Annotated Bibliography: Moll Flanders
Chaber, Lois A. “Matriarchal Mirror: Women and Capital in Moll Flanders.” PMLA, vol. 97, no. 2, 1982, pp. 212–226. JSTOR, www.jstor.org/stable/462188.
Chaber takes on critics that illustrate Moll Flander’s moral status. Instead of illustrating the wrongs of her actions, Chaber celebrates Moll as a figure that challenges normalized patriarchal society. In doing so, Moll escapes the cycle of female domesticity and reproduction.
David Wallace Spielman. “The Value of Money in Robinson Crusoe, Moll Flanders, and Roxana.” Modern Language Review, vol. 107, no. 1, 2012, p. 65. EBSCOhost.
Spielman focuses on evaluating the value of money in Moll Flanders which dispels the myth that she lived quite a luxurious life. By approximating buying power by contrasting historic prices and wages with present value, Spielman unravels the idea that Moll pursued acts to survive financially
McMaster, Juliet. “The Equation of Love and Money in ‘Moll Flanders.’” Studies in the Novel, vol. 2, no. 2, 1970, pp. 131–144. JSTOR, www.jstor.org/stable/29531383.
McMaster analyzes Moll’s actions and explains that money is the key to her motives. Moll Flanders displaces “emotional and physical considerations” in favor of the acquisition of money. This is done through a sequence of different love affairs.
Novak, Maximillian E. “Conscious Irony in Moll Flanders: Facts and Problems.” College English, vol. 26, no. 3, 1964, pp. 198–204. JSTOR, www.jstor.org/stable/373590.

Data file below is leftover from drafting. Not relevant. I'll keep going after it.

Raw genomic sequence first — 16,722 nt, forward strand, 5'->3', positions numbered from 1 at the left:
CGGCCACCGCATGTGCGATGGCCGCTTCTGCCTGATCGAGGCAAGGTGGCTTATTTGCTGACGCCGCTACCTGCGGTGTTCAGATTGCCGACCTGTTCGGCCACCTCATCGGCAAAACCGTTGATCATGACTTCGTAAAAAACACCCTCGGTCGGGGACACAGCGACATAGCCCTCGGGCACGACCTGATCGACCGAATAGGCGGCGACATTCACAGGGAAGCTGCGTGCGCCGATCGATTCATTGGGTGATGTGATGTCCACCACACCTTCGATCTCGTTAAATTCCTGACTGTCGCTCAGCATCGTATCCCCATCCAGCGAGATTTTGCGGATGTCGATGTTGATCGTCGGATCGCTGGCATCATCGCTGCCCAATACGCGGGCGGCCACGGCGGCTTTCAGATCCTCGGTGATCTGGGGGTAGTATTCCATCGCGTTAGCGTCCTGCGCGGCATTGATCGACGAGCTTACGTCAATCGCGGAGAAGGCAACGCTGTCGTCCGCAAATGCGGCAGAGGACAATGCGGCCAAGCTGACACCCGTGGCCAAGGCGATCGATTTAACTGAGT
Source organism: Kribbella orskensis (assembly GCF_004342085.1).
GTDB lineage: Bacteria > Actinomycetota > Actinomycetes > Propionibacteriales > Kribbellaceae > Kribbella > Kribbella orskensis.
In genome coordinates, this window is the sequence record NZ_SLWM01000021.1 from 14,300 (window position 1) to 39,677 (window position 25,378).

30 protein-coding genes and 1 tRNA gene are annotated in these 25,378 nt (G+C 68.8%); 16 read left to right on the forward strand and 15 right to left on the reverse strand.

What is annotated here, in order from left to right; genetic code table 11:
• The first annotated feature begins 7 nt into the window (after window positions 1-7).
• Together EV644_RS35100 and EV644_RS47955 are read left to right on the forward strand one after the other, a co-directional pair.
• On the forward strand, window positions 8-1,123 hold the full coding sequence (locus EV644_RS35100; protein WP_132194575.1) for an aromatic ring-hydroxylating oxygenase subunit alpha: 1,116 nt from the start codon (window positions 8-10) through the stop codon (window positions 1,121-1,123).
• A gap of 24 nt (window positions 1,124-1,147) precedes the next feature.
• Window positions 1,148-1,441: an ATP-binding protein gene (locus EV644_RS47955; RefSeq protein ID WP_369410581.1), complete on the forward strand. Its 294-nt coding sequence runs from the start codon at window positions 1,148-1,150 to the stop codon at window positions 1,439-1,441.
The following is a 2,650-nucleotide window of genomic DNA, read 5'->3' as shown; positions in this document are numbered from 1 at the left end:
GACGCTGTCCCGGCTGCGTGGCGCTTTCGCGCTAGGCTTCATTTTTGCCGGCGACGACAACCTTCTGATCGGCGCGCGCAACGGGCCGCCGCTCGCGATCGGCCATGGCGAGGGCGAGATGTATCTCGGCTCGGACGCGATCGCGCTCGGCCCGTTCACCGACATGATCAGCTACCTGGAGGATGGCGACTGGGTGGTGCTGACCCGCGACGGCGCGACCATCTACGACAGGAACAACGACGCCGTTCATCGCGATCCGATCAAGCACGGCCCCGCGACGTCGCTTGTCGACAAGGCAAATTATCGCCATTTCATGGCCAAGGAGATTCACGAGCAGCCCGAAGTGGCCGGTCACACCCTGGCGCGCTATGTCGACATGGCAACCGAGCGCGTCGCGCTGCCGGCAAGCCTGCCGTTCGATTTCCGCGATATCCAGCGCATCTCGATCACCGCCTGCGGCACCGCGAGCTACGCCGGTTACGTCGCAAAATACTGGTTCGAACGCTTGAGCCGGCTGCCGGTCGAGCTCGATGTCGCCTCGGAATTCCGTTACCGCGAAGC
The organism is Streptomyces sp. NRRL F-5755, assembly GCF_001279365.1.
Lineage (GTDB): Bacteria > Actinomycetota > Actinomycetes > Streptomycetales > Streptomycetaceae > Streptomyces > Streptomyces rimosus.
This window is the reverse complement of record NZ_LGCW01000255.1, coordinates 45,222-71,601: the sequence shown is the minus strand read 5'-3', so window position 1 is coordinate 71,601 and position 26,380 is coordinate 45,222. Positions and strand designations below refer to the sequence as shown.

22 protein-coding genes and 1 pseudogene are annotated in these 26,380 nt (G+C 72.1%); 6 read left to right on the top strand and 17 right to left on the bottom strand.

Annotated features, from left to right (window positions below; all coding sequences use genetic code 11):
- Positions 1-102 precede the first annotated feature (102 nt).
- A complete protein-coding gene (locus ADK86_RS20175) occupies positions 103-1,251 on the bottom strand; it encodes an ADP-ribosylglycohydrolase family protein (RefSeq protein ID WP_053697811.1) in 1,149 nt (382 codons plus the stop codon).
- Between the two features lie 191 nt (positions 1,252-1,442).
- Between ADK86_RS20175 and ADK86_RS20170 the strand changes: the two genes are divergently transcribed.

Novak takes Defoe’s work and breaks down reoccurring themes which he describes as conscious irony. He specifically notes thirteen different complex themes, which mostly are controversial however, when tied together work on an ironic level to portray Defoe’s message through Moll Flanders.
Pollak, Ellen. “‘Moll Flanders,” Incest, and the Structure of Exchange.” The Eighteenth Century, vol. 30, no. 1, 1989, pp. 3–21. JSTOR, www.jstor.org/stable/41467460.
Pollak makes an interesting point, noting that it’s not until after Moll’s act of incest that she truly becomes a hardened individual. Since incest is widely regarded as one of the “most basic of all prohibitions,” future transgressions are virtually neutralized because of it.
Rosenberg, Carroll Smith-Rosenberg. “The Cult of True Womanhood.” The Reader’s Companion to U.S. Women’s History. edited by Wilma Mankiller, Gwendolyn Mink, Marysa Navarro, Barbara Smith, and Gloria Steinem. Houghton Mifflin Company, 1998.
This ideology primarily influenced society during the nineteenth century however, roots emerged from literature during eighteenth century England. The cult determined that woman should be “submissive, self-sacrificing, religious, and untouched by sexual desire.” These guidelines arguably influenced society and set gender roles for women which still affects the world today.